When we tolerate abusive behavior, we enable the other person to continue to do what they are doing. We give our power away. It is easy to slip into victim mode and feel trapped.
The good news is that we can change our life and learn how to embrace a new and happy and healthier one simply by refusing to continue to accept this situation for a moment longer. If we believe we have no choice but to put up with the abuse, then that is what life will give us. If we believe we have choices, we will be guided on ways to implement them and to people who can help us make positive change.
The changes can relate to getting the marriage back on track, or walking away from it and creating a new life.
Let the sound of silence be a happy and peaceful one
What keeps people there? Are there children involved? Remember, if children witness these patterns of behaviour, this is what they too may emulate as adults unless positive action is taken to change the dynamics sooner rather than later. Please remember there are many supports available including counselling where people are provided with a safe and confidential space to explore what is happening and guided and supported as they decide on their future and the future of the relationship.
Where one chooses to stay for the sake of the children, it is important they reach out for help and support. Make self-care a priority. Choose to live, not exist. Learn to respond to the other person’s behaviour, not react to it. Remember, it can always be reviewed at a later date. One can always change their mind.
Safety is part of self-care. If at any stage a person is concerned for the safety and welfare of both themselves and their children, they need to get away immediately. There are many supportive organizations available to help facilitate this.
If you, the reader, are the perpetrator of the toxic silences and abuse, please know you are not being judged here. Whilst your behaviours are never acceptable, your actions may be coming from a place of fear, anxiety and possible low self-esteem, resulting perhaps, from unresolved issues going back to your formative years. It is not ok to keep living your life like this. For you, counselling also offers a safe, confidential and non-judgmental space where you can receive the necessary support to effect positive change in your life and perhaps save your relationship with your spouse as well as any children you might have.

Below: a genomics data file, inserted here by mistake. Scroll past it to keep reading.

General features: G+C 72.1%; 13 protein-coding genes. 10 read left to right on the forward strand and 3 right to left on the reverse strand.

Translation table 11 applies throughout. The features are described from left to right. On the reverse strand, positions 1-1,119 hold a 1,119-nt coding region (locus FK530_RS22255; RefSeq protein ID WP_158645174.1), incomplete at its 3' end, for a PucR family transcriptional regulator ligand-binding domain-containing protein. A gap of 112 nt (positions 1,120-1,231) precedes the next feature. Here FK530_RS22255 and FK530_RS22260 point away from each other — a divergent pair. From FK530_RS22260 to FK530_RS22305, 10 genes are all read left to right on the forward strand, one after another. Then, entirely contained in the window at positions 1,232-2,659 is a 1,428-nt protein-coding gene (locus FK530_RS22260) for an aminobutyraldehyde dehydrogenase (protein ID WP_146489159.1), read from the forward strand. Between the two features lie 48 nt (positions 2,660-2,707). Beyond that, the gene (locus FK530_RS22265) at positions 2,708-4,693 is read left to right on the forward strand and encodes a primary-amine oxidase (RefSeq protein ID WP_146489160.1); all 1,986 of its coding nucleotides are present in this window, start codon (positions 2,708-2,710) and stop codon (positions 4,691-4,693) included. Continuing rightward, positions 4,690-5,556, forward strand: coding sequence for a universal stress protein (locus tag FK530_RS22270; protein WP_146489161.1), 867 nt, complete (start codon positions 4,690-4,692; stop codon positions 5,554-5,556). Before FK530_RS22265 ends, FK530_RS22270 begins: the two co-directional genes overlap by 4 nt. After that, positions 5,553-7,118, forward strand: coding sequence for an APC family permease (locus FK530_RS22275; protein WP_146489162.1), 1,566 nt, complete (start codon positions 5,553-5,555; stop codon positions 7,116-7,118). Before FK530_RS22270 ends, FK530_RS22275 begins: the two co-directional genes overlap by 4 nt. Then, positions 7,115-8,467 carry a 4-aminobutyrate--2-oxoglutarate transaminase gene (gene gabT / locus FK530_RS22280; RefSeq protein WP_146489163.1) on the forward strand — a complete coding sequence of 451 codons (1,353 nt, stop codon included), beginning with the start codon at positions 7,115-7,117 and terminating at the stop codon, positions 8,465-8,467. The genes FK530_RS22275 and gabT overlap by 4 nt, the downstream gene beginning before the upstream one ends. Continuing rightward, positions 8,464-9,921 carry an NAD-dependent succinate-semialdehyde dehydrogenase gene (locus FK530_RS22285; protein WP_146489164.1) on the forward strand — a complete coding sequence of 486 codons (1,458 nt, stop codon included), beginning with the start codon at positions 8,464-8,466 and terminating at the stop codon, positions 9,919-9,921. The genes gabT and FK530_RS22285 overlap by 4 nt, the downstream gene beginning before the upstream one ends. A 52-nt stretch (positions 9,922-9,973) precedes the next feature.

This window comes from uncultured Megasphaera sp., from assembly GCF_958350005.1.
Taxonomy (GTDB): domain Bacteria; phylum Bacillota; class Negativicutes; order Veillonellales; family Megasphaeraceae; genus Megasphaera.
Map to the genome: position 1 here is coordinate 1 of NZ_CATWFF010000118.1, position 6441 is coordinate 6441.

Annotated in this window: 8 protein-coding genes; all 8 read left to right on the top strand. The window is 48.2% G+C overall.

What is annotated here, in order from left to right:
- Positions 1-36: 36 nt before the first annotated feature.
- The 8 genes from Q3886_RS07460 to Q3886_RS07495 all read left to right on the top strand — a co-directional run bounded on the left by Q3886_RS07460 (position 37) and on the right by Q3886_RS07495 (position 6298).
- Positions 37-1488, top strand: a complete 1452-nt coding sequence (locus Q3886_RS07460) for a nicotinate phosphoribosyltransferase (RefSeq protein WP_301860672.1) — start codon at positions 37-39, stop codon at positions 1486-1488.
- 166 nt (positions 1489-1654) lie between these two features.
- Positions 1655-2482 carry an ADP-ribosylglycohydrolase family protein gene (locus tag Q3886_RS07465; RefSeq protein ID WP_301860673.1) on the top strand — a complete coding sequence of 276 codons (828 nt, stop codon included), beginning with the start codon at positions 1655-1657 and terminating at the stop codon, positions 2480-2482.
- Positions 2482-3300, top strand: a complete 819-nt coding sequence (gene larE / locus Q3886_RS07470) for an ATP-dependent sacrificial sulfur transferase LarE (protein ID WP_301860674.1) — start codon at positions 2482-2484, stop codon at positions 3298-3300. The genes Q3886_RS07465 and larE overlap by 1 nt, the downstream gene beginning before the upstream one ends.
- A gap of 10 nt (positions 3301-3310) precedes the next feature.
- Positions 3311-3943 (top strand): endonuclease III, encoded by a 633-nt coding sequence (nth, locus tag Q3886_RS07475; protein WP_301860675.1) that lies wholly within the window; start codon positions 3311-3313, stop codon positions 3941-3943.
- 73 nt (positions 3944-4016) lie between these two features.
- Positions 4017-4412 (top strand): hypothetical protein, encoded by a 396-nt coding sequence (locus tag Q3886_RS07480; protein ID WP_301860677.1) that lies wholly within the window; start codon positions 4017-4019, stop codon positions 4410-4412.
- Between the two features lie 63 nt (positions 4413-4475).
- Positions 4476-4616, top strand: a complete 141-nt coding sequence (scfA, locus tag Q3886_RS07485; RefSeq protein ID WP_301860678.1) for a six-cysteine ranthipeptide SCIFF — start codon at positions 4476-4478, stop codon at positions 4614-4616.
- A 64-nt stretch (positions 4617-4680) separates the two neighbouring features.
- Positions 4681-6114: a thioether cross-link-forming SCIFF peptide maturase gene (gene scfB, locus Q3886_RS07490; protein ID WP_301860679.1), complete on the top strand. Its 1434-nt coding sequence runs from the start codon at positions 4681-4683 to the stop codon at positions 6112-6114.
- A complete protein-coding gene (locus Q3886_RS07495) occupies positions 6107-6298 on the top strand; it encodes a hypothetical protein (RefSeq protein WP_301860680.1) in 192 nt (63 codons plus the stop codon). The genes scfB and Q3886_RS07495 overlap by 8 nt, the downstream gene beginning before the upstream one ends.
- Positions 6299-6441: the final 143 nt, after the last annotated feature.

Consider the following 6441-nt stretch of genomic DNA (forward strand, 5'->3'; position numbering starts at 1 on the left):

Arguments are a normal part of married life. They can be both positive or negative. Positive arguments are where both parties give each other uninterrupted talking time to simply give their personal opinion on a specific issue and then agree to come back at a later time to try and reach a compromise.
Negative arguments occur when both parties interrupt the other, feel judged and perhaps blamed for whatever issue is at hand. The situation remains unresolved and an uncomfortable silence may ensue for quite a long time afterwards.
Know too that silences can be positive and healthy in a relationship and keep them strong. This is where a person explains to their partner they need to be alone for a while to gather their thoughts, or perhaps ground themselves before continuing with a conversation, or making an important decision.
Let the sound of silence be a happy and peaceful one. It is your birth right to live a happy, healthy and carefree life. Claim it now.
For further information, visit www.clairefordetherapies.ie